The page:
When machine learning pipelines are well-formed Python packages, transfer learning is much easier!
This post is my second stab at convincing people that ML pipelines should be Python packages. A previous post argued (among other things) that Python packages make it easier to develop and understand an ML pipeline. Here I want to make the case that Python packages make it easier to develop and understand future ML pipelines. That is, Python packages dramatically simplify transfer learning because they’re composable. This may seem obvious if you’ve used something like Keras Applications, but are you actually writing Python packages when you build machine learning models…?
The test case for this argument is an ASCII letter classifier that starts from some MNIST feature weights. In this admittedly contrived example, starting from feature weights is important because I have many fewer labeled examples of ASCII letters (100 per class to be precise) than MNIST digits.
The bulk of this post will describe how the MNIST pipeline package (the parent ML pipeline) makes both similarities and differences easier to handle in the ASCII letter pipeline (the child ML pipeline). I recommend keeping the parent and child repos open in separate tabs.
What I got for free
Importing logic from the parent ML pipeline, gave me several things for free in the ASCII letter pipeline.
Model architecture: the entire model is used without modification. The extrapolated principle here is if you’re building a classifier pipeline for RGB images, you probably shouldn’t be writing any code for your model architecture. Instead, checkout the excellent Keras Applications, which are exposed in TensorFlow as the
tf.keras.applications subpackage. PyTorch has a very similar package called TorchVision.
Config class: I subclass the MNIST config in the ASCII letter pipeline. That way, the only thing that needs to be written are the bits that are different in the child pipeline:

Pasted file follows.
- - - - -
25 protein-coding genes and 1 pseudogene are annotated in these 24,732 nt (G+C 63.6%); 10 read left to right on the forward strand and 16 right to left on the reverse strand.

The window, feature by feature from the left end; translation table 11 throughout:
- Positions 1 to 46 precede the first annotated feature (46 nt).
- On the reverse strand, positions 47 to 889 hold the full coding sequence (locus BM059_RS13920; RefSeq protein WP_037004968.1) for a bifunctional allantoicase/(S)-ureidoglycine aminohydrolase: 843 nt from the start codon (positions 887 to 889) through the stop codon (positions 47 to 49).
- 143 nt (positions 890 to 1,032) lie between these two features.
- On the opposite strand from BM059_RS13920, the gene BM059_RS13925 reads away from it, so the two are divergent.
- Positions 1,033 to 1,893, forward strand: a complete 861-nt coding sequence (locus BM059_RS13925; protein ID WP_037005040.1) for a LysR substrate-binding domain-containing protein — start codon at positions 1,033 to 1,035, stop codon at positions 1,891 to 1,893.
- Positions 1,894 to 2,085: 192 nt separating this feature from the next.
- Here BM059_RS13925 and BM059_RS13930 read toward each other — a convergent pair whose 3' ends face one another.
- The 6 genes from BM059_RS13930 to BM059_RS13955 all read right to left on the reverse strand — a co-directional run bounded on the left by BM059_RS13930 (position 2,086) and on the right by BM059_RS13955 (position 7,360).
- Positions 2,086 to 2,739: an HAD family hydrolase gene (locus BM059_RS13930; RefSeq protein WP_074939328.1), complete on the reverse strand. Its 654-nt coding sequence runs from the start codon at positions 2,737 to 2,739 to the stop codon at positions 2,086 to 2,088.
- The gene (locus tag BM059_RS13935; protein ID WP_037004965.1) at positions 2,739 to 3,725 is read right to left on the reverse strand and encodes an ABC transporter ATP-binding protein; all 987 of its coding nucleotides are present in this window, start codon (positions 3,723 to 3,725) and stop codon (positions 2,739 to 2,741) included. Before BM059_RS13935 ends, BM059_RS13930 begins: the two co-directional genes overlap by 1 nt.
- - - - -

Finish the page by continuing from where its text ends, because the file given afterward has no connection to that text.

from pathlib import Path from typing import Tuple from dataclasses import dataclass from mnist import MnistConfig @dataclass class AsciiLetterConfig(MnistConfig): n_classes: int = 26 artifact_directory: str = str(Path.home()/'.mlpipes/ascii_letter') seed: int = 12345 n_train_samples: int = 2080 n_test_samples: int = 520 image_height: int = 32 image_width: int = 32 batch_size: int = 128 n_epochs: int = 1 learning_rate: float = 0.005 pretrained_features: bool = True
This gives me some useful properties and methods such as
image_shape (which returns a tuple with
from_yaml() (which reads config overrides from a YAML file) without needing to re-implement them.
Data batch generator: all the logic to read and preprocess data is imported directly from the MNIST pipeline. When you write a good function, you shouldn’t have to write it again in the future. Here’s the MNIST dataset loader that reads from TFRecord files with the TensorFlow Dataset API. The logic isn’t horrible, but it’s not something I want to copy and paste for each new ML pipeline – better to just import it directly in the ASCII letter pipeline. At some point, it probably makes sense to pull some functionality out into dedicated packages. I’m planning to do this for the config class soon. Dataset fu could be another set of functionality to consider putting in a separate package.
So what’s different in the ASCII letter classifier? Really just a couple things and the structure of the parent ML pipeline makes them easy to accomplish.
Different hyperparameters: the images go from 28×28 to 32×32 and the number of classes goes from 10 to 26. The only code required to make these changes is setting
n_classes in the subclassed config. You can take a look at the model module to see how I took advantage of the model architecture defined in the MNIST pipeline. I couldn’t use the MNIST function directly because the weight files need to live at different locations.
Different raw data format: the raw data came for free in the MNIST pipeline from
tf.keras.datasets. For the ASCII letters, I store examples in folders labeled by class and then compress them into a tarball. This all happens in a Jupyter notebook and the only part of the ASCII letter pipeline that cares about this difference is the
save_datasets() function. Everything else in dataset preparation and preprocessing is reused from the parent pipeline.
That’s it. The whole thing is 165 lines of Python code and took less than 4 hours to write. Check it out on GitHub!
One other point. In real life, you could consider adding something like the ASCII letter classifier to the MNIST pipeline repo. You could have multiple config classes, multiple save datasets functions (maybe
save_ascii_letter_datasets()). The pros and cons would depend on the actual use case. But there’s nothing stopping you from putting more than one model in the same ML pipeline if they share lots of code.
In my next post, I’ll deploy this toy model to TensorFlow.js in order to do the really useful task of classifying ASCII letters in the browser. Stay tuned!